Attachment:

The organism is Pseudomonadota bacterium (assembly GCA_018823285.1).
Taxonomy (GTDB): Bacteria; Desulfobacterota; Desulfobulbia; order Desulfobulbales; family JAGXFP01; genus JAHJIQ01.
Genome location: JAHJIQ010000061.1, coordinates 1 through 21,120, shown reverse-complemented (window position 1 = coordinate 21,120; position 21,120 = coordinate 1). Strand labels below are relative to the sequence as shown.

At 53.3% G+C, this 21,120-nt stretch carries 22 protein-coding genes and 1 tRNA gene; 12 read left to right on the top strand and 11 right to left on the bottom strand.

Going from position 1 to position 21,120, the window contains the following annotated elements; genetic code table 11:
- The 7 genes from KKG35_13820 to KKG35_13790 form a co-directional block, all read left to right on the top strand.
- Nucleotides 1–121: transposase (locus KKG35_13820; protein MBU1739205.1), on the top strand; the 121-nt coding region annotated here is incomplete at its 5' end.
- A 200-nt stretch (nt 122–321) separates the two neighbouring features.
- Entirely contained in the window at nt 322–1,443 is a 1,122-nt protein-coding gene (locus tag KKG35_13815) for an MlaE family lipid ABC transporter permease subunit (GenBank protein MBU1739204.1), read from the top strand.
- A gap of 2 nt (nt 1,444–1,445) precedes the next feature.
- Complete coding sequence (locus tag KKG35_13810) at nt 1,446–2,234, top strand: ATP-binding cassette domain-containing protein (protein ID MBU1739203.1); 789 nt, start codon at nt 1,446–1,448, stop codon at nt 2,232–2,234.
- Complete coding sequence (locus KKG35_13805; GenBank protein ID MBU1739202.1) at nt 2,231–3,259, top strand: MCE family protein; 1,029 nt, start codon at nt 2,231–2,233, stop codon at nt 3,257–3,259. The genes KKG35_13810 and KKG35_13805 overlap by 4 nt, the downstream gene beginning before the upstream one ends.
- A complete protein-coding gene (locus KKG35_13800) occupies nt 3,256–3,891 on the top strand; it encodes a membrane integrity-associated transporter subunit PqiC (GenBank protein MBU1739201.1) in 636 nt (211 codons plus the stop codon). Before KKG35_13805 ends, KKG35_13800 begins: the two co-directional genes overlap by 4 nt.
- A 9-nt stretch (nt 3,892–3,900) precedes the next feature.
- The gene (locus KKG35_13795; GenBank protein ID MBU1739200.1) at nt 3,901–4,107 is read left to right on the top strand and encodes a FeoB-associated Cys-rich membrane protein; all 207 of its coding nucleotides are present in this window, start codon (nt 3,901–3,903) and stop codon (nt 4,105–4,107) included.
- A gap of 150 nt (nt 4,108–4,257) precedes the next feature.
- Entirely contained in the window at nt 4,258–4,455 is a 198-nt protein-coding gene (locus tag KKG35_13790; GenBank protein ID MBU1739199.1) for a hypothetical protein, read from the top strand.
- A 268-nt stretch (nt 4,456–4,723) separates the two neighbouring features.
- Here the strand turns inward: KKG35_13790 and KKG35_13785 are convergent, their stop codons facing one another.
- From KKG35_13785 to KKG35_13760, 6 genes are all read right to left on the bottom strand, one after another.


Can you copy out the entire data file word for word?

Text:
The organism is Pseudomonadota bacterium (assembly GCA_018823285.1).
Taxonomy (GTDB): Bacteria; Desulfobacterota; Desulfobulbia; order Desulfobulbales; family JAGXFP01; genus JAHJIQ01.
Genome location: JAHJIQ010000061.1, coordinates 1 through 21,120, shown reverse-complemented (window position 1 = coordinate 21,120; position 21,120 = coordinate 1). Strand labels below are relative to the sequence as shown.

At 53.3% G+C, this 21,120-nt stretch carries 22 protein-coding genes and 1 tRNA gene; 12 read left to right on the top strand and 11 right to left on the bottom strand.

Going from position 1 to position 21,120, the window contains the following annotated elements; genetic code table 11:
- The 7 genes from KKG35_13820 to KKG35_13790 form a co-directional block, all read left to right on the top strand.
- Nucleotides 1–121: transposase (locus KKG35_13820; protein MBU1739205.1), on the top strand; the 121-nt coding region annotated here is incomplete at its 5' end.
- A 200-nt stretch (nt 122–321) separates the two neighbouring features.
- Entirely contained in the window at nt 322–1,443 is a 1,122-nt protein-coding gene (locus tag KKG35_13815) for an MlaE family lipid ABC transporter permease subunit (GenBank protein MBU1739204.1), read from the top strand.
- A gap of 2 nt (nt 1,444–1,445) precedes the next feature.
- Complete coding sequence (locus tag KKG35_13810) at nt 1,446–2,234, top strand: ATP-binding cassette domain-containing protein (protein ID MBU1739203.1); 789 nt, start codon at nt 1,446–1,448, stop codon at nt 2,232–2,234.
- Complete coding sequence (locus KKG35_13805; GenBank protein ID MBU1739202.1) at nt 2,231–3,259, top strand: MCE family protein; 1,029 nt, start codon at nt 2,231–2,233, stop codon at nt 3,257–3,259. The genes KKG35_13810 and KKG35_13805 overlap by 4 nt, the downstream gene beginning before the upstream one ends.
- A complete protein-coding gene (locus KKG35_13800) occupies nt 3,256–3,891 on the top strand; it encodes a membrane integrity-associated transporter subunit PqiC (GenBank protein MBU1739201.1) in 636 nt (211 codons plus the stop codon). Before KKG35_13805 ends, KKG35_13800 begins: the two co-directional genes overlap by 4 nt.
- A 9-nt stretch (nt 3,892–3,900) precedes the next feature.
- The gene (locus KKG35_13795; GenBank protein ID MBU1739200.1) at nt 3,901–4,107 is read left to right on the top strand and encodes a FeoB-associated Cys-rich membrane protein; all 207 of its coding nucleotides are present in this window, start codon (nt 3,901–3,903) and stop codon (nt 4,105–4,107) included.
- A gap of 150 nt (nt 4,108–4,257) precedes the next feature.
- Entirely contained in the window at nt 4,258–4,455 is a 198-nt protein-coding gene (locus tag KKG35_13790; GenBank protein ID MBU1739199.1) for a hypothetical protein, read from the top strand.
- A 268-nt stretch (nt 4,456–4,723) separates the two neighbouring features.
- Here the strand turns inward: KKG35_13790 and KKG35_13785 are convergent, their stop codons facing one another.
- From KKG35_13785 to KKG35_13760, 6 genes are all read right to left on the bottom strand, one after another.